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Leaching (agriculture): Wikis

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In agriculture, leaching refers to (1) the loss of water-soluble plant nutrients from the soil, due to rain and irrigation. Soil structure, crop planting, type and application rates of fertilizers, and other factors are taken into account to avoid excessive nutrient loss.
Leaching may also refer to (2) the practice of applying a small amount of excess irrigation where the water has a high salt content to avoid salts from building up in the soil (salinity control). Where this is practiced, drainage must also usually be employed, to carry away the excess water.

Leaching is an environmental concern when it contributes to groundwater contamination. As water from rain, flooding, or other sources seeps into the ground, it can dissolve chemicals and carry them into the underground water supply. Of particular concern are hazardous waste dumps and landfills, and, in agriculture, excess fertilizer, improperly stored animal manure, and biocides (e.g. pesticides, fungicides, insecticides and herbicides).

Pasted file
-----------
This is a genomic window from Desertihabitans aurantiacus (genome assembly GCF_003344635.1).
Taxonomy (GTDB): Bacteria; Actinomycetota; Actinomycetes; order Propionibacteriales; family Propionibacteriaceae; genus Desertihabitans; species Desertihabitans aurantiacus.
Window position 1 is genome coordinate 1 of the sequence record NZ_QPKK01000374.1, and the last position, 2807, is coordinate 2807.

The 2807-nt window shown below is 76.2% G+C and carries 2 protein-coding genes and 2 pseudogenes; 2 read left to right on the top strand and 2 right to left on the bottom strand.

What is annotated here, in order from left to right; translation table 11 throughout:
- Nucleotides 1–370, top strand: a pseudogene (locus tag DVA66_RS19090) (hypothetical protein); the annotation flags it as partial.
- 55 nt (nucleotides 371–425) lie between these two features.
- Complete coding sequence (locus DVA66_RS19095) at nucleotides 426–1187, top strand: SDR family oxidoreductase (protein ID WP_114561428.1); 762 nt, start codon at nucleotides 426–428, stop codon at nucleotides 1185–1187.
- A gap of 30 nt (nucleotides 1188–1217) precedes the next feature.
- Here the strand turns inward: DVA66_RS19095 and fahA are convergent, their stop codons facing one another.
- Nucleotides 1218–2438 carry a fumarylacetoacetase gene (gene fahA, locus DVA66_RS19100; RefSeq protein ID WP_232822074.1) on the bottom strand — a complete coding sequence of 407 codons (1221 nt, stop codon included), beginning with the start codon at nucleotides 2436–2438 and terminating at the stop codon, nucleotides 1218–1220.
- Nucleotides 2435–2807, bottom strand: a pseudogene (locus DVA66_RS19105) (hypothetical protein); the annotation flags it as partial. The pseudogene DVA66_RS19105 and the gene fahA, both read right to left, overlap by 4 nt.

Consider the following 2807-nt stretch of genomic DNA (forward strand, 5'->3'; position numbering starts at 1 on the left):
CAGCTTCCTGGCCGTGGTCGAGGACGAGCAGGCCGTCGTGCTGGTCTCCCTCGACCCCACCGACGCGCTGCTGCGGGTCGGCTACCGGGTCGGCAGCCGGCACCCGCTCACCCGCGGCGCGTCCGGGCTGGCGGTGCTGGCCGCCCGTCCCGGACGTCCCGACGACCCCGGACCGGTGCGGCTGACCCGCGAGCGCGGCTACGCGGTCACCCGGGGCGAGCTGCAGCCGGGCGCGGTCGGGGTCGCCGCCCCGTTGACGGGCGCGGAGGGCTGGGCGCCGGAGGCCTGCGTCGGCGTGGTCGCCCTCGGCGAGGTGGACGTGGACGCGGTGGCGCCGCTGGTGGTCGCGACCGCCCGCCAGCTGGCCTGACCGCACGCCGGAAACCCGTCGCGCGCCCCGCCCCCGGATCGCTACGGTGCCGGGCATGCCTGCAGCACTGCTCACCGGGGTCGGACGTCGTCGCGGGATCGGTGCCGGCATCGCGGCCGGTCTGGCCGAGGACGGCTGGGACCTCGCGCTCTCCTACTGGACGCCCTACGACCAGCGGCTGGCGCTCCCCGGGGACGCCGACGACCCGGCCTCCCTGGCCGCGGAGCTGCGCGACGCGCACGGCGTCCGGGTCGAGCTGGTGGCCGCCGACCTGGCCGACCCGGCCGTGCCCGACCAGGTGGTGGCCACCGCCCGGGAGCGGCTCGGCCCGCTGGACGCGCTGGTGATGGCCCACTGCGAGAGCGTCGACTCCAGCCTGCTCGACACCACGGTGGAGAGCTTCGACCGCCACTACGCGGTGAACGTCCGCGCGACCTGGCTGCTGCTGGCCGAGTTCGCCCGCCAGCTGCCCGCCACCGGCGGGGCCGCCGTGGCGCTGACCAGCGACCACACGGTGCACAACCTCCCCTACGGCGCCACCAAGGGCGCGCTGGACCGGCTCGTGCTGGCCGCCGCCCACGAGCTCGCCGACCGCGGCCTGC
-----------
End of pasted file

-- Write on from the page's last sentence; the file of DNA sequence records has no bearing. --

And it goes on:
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  • R.J.Oosterbaan, Water and salt balances in agricultural hydrology. Lecture notes, International Course on Land Drainage, ILRI, Wageningen, The Netherlands. On line : [1]]
  • R.J.Oosterbaan, 1997. "SaltMod: A tool for interweaving of irrigation and drainage for salinity control". In: W.B.Snellen (ed.), Towards integration of irrigation, and drainage management. ILRI Special report, p. 41-43. On line : [2]

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